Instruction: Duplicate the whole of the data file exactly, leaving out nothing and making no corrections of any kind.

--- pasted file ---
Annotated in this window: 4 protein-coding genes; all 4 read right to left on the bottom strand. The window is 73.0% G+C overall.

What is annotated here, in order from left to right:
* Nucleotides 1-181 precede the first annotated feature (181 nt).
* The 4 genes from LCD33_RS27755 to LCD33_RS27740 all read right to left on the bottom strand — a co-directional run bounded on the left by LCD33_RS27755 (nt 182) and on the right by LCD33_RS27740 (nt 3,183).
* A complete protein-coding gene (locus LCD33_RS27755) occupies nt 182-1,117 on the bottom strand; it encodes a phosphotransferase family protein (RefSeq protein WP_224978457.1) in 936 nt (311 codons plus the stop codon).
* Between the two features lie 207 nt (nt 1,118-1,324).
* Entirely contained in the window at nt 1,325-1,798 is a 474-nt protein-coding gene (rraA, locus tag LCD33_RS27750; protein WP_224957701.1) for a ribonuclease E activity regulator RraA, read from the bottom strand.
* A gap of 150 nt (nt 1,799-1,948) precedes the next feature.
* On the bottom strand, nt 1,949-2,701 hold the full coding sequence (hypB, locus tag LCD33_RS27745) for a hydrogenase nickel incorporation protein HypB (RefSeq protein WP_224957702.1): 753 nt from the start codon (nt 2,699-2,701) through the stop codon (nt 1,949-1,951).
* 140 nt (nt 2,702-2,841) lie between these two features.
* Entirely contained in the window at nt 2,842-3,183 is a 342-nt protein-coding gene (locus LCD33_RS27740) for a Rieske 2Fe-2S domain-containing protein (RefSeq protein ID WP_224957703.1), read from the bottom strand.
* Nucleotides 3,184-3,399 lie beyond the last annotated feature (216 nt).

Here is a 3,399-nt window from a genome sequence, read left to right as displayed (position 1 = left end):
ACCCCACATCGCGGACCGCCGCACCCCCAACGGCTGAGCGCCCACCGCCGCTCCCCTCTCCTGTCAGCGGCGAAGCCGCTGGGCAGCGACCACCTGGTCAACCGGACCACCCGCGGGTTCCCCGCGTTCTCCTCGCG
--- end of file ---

Annotated in this window: 4 protein-coding genes; all 4 read right to left on the bottom strand. The window is 73.0% G+C overall.

What is annotated here, in order from left to right:
* Nucleotides 1-181 precede the first annotated feature (181 nt).
* The 4 genes from LCD33_RS27755 to LCD33_RS27740 all read right to left on the bottom strand — a co-directional run bounded on the left by LCD33_RS27755 (nt 182) and on the right by LCD33_RS27740 (nt 3,183).
* A complete protein-coding gene (locus LCD33_RS27755) occupies nt 182-1,117 on the bottom strand; it encodes a phosphotransferase family protein (RefSeq protein WP_224978457.1) in 936 nt (311 codons plus the stop codon).
* Between the two features lie 207 nt (nt 1,118-1,324).
* Entirely contained in the window at nt 1,325-1,798 is a 474-nt protein-coding gene (rraA, locus tag LCD33_RS27750; protein WP_224957701.1) for a ribonuclease E activity regulator RraA, read from the bottom strand.
* A gap of 150 nt (nt 1,799-1,948) precedes the next feature.
* On the bottom strand, nt 1,949-2,701 hold the full coding sequence (hypB, locus tag LCD33_RS27745) for a hydrogenase nickel incorporation protein HypB (RefSeq protein WP_224957702.1): 753 nt from the start codon (nt 2,699-2,701) through the stop codon (nt 1,949-1,951).
* 140 nt (nt 2,702-2,841) lie between these two features.
* Entirely contained in the window at nt 2,842-3,183 is a 342-nt protein-coding gene (locus LCD33_RS27740) for a Rieske 2Fe-2S domain-containing protein (RefSeq protein ID WP_224957703.1), read from the bottom strand.
* Nucleotides 3,184-3,399 lie beyond the last annotated feature (216 nt).

Here is a 3,399-nt window from a genome sequence, read left to right as displayed (position 1 = left end):
ACCCCACATCGCGGACCGCCGCACCCCCAACGGCTGAGCGCCCACCGCCGCTCCCCTCTCCTGTCAGCGGCGAAGCCGCTGGGCAGCGACCACCTGGTCAACCGGACCACCCGCGGGTTCCCCGCGTTCTCCTCGCG